LONDON- The British royal family is discussing with Prince Harry and his wife Meghan the use of the word “royal” in their branding after they abruptly decided to start a new life in Canada.
The couple agreed last month with Harry’s grandmother, Queen Elizabeth, that they would no longer work as royals after their surprise announcement that they wanted to carve out “a progressive new role” which they hope to finance themselves.
“As the Duke and Duchess of Sussex are stepping back as senior members of the royal family and will work towards financial independence, use of the word ‘royal’ in this context needed to be reviewed,” a royal source said.
“Discussions are still ongoing,” the source added.
Separately, ITV’s royal editor reported that the changes to the couple’s status would come into effect from March 31.
Chris Ship said on Twitter they would make public appearances in Britain before the deadline, including at the Royal Albert Hall and at Westminster Abbey in London. He said Meghan would mark International Women’s Day on March 8.
From April 1, they would no longer have an office at Buckingham Palace, he said, adding that a decision on use of their “Sussex Royal” label would be announced when they launched a new non-profit organisation.
As things stand, Harry and Meghan use the brand extensively.
Their website is named sussexroyal.com and they applied to trademark the phrases Sussex Royal and Sussex Royal Foundation for use on books, stationery, clothing such as pyjamas and socks, charity campaigns and the provision of training, sport and social care.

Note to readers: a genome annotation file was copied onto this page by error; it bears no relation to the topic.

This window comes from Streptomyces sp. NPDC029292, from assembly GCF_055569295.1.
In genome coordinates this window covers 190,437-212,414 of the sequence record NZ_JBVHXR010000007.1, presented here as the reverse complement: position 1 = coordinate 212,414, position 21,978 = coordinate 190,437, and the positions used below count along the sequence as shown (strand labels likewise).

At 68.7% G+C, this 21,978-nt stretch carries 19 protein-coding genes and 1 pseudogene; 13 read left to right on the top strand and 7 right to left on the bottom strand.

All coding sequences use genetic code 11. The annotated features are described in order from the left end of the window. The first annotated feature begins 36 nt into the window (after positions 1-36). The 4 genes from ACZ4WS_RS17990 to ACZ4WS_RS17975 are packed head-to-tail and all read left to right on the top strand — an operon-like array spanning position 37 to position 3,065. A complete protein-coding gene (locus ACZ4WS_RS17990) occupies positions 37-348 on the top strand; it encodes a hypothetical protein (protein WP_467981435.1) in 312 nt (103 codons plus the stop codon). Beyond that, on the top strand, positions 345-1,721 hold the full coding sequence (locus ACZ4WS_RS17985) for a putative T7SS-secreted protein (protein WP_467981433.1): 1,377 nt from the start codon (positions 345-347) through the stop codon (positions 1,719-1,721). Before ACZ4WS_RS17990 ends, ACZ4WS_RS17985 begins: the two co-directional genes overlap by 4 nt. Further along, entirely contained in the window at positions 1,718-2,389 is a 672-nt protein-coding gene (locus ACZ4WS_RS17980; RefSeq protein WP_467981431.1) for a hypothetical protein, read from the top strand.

“As part of the process to transition … planning has been well under way around the launch of their new non-profit organisation. Details will be shared in due course,” the royal source said.
Harry has spoken of his sadness at being forced to give up his royal duties, saying there was no other option if he and Meghan were to seek an independent future away from stifling media intrusion.
Under the arrangement, Harry will remain a prince and the couple will keep their Duke and Duchess of Sussex titles as they begin a new life split between Britain and North America, where they will spend most of their time. (Reporting by Guy Faulconbridge and Estelle Shirbon; editing by Stephen Addison)